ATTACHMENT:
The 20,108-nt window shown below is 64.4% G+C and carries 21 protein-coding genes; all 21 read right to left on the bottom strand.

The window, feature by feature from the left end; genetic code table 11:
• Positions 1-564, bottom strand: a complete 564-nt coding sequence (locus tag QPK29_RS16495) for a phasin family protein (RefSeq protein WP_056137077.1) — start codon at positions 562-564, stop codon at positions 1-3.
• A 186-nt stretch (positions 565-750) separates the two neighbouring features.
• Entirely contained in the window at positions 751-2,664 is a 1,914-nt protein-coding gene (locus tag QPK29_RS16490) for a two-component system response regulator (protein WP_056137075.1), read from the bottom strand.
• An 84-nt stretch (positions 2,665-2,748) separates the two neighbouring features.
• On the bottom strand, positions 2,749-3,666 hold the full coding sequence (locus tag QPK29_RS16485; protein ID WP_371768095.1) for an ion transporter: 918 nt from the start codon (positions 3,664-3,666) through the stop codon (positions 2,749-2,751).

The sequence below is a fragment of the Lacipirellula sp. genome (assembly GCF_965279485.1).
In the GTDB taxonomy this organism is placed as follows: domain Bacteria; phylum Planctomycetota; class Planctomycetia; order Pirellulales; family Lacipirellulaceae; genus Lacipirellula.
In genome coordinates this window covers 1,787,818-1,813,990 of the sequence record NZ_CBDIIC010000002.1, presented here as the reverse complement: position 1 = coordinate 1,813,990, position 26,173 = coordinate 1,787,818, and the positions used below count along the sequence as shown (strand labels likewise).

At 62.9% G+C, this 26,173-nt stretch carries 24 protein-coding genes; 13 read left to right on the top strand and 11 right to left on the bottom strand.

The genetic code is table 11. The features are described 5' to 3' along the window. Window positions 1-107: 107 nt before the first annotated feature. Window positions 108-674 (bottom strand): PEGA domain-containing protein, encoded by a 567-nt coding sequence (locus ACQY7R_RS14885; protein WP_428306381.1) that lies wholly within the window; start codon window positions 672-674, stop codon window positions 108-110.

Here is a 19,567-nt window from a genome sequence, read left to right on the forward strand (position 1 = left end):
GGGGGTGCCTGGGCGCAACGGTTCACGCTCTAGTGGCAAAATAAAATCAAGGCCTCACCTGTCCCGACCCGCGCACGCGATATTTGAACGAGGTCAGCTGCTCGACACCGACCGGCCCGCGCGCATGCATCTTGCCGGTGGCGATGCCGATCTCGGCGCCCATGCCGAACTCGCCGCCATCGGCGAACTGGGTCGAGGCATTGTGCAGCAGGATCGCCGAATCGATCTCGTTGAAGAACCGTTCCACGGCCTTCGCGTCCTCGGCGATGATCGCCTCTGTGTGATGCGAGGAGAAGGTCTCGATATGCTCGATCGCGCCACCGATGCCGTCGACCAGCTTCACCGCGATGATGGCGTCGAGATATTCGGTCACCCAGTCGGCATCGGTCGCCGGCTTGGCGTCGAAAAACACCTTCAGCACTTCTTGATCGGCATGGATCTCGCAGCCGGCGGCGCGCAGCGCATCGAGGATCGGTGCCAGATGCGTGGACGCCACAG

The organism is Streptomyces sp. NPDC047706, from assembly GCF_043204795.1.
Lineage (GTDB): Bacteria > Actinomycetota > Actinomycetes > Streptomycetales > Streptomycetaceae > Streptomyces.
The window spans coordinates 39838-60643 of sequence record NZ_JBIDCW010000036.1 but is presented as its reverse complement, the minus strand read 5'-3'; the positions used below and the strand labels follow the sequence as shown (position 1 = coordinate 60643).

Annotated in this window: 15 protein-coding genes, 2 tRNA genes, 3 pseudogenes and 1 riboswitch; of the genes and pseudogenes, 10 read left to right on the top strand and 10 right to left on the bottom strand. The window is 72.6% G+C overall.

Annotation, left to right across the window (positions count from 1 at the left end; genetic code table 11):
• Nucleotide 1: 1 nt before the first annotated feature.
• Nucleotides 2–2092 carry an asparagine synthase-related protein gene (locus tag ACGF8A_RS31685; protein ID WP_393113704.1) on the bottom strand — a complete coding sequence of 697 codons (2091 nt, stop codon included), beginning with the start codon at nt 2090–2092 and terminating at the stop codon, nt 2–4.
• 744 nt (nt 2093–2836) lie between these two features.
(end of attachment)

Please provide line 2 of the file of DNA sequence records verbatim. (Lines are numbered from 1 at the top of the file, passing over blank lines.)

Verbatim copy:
The window, feature by feature from the left end; genetic code table 11: